The other option would to bid on competitors branded keywords, and we already see some advertisers doing this on Google Play.

I unfortunately don't have data to share on this, but I can't believe people will install Lyft when they just searched for Uber...

Dave Castelnuovo Owner Bolt Creative

I hope paid UA completely goes away. Although it’s probably more likely I’ll be visiting Mars in the next 6 months.

Sure, paid UA is an industry that employs people that they would have to lay off if it crashes, but the current game ecosystem is severely unbalanced.

The top 0.00001% makes 99.9999% of the revenue.

I hope paid UA completely goes away, but it’s more likely I’ll be visiting Mars in the next 6 months.
Dave Castelnuovo

There certainly is an app discovery problem, but last I checked, paid UA contributes to this imbalance more than anything else thanks to big players throwing gobs of money at UA.

And they don’t always spend money on UA in order to gain users. Often, it’s about driving prices up and taking over available inventory so their future competitors can’t afford to compete.

You can blame the app store all you want for the inability of most games to be discovered, but Apple does try it’s best to promote a variety of games on its available platforms.

The issue is that any placement outside of the main app store page is ineffective. Users just don’t pay enough attention for a second page promos or to app collections.

Even if a game gets the fabled front page promotion, they drop after the first week because they can’t keep up with these other paid channels. That’s not Apple’s fault, it’s because of out of control UA.

So I think the motivation by this latest move by Apple is two-fold.

On one hand they want more power to curate the app store (which is a good thing), on the other, it’s the right thing to do. To give users control over how their information is tracked by companies.

As far as workarounds go, one thing has been constant when Apple wants to make changes to how the app store works.

They will first attempt to make changes to functionality of the app store, then will attempt to change developer rules. Failing that, they will start rejecting apps that break the spirit of what they are trying to achieve.

By Apsular making their workaround public, they are asking for Apple to reject any app that uses their service.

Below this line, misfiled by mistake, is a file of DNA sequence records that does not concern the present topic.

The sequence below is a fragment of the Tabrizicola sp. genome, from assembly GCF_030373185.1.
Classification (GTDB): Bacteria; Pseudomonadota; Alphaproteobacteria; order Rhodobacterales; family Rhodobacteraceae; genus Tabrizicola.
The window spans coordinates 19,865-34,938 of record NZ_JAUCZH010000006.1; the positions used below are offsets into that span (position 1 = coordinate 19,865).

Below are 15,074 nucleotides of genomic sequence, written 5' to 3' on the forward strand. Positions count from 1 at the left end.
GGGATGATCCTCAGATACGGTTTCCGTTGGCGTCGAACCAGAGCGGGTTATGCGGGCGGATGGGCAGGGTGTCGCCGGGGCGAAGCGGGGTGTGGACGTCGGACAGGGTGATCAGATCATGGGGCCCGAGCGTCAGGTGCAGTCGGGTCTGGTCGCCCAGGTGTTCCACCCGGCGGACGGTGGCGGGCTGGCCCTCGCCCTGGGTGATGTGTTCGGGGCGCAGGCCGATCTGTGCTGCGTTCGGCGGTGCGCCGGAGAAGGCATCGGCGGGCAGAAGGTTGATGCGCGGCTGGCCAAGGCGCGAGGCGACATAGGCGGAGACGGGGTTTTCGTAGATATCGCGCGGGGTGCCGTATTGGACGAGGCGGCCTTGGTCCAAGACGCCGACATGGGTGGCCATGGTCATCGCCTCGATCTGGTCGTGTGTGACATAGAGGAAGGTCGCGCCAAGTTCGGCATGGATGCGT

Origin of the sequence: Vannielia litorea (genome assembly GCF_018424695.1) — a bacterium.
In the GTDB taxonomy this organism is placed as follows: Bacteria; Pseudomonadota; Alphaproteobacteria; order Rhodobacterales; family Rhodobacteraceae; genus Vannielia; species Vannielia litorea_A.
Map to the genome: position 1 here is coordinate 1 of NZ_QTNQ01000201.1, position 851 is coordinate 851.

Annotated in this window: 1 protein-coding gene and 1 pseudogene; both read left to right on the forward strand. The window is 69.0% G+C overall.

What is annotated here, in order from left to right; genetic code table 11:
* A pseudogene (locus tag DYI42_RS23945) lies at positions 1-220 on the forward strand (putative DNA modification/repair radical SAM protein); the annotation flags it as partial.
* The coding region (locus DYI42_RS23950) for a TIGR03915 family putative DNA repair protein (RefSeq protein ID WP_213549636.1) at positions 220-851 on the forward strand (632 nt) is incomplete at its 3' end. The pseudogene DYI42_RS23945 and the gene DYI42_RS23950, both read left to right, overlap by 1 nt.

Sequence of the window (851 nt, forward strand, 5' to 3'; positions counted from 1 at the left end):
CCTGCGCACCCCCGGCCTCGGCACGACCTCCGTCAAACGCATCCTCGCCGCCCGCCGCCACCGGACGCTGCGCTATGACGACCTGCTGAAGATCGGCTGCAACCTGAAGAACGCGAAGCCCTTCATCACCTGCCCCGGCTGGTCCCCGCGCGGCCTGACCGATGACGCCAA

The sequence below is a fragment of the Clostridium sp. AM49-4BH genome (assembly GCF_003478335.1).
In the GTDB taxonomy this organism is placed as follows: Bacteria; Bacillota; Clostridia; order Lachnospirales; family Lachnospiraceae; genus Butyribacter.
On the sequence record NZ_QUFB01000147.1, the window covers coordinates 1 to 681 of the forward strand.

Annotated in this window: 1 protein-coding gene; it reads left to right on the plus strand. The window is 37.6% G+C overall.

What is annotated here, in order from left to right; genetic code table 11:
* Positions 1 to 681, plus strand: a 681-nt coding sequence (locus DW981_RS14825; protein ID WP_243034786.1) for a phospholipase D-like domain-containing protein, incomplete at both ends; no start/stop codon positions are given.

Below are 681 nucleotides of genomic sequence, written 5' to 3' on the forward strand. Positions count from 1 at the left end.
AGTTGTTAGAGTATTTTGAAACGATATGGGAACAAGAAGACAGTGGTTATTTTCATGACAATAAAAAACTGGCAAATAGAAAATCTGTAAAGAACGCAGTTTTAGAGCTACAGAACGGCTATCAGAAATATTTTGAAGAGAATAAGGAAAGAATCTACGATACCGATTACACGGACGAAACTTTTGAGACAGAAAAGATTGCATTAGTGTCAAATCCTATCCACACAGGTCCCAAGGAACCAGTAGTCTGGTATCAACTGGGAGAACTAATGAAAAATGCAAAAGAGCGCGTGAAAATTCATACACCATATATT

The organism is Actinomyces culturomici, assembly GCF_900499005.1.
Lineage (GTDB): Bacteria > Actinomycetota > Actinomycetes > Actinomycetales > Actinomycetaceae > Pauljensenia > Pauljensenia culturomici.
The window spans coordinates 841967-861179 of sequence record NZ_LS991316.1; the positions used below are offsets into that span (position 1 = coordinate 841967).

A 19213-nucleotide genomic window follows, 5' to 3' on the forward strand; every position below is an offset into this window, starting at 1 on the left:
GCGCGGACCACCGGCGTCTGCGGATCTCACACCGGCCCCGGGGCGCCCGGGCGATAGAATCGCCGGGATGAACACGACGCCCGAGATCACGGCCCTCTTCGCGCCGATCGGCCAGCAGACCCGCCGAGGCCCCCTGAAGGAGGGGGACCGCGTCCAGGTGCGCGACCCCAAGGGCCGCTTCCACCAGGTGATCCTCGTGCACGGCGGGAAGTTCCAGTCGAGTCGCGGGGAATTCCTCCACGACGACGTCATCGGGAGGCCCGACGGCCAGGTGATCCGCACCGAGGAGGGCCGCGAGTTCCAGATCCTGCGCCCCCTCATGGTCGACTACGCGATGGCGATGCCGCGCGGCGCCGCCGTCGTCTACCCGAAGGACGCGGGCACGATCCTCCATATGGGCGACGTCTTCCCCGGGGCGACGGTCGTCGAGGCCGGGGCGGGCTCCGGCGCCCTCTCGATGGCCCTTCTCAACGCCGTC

But will this change will impact UA at all? Hell no.

Maybe it’s a slight speed bump, but really it will have no meaningful impact on UA spending. Apps with money will always find a way to spend it.

Jared Steffes Co-founder Muxy

Device fingerprinting has come a long way and it is important to the user experience. Deep linking exists because of device fingerprinting.

The setting that threatens to disrupt the UA market

Paid UA won't go away. It may just become more expensive because it will require partnerships with companies that can provide a 100% match of the device, or it will require this tech to be built by the ad network.

It is really amazing how much anonymous data can be collected about a device. Ad networks are getting better at detecting fraud and user profiles because of this tech.

What's really interesting is the publishers that have games with high market adoption may now have an upper hand in negotiating terms for download spends, because they can "share" so much more fingerprint data with the ad partners thanks to a few lines of code that find all of the open API services from other apps.

William D. Volk Chief Futurist Forward Reality

We are very interested in the App Store Search Ads. We’ve applied for the Beta. Anything as an alternative to Facebook Mobile Ads is worth considering at this point.

Apsalar research shows 62% of developers are looking to use Search Ads to some extent.

The lack of ad tracking will be problematic, as it makes evaluating cohorts difficult. It will be interesting to see how the analytics companies respond.

Features Editor

Matt is really bad at playing games, but hopefully a little better at writing about them. He's Features Editor for, and has also written for lesser publications such as IGN, VICE, and Paste Magazine.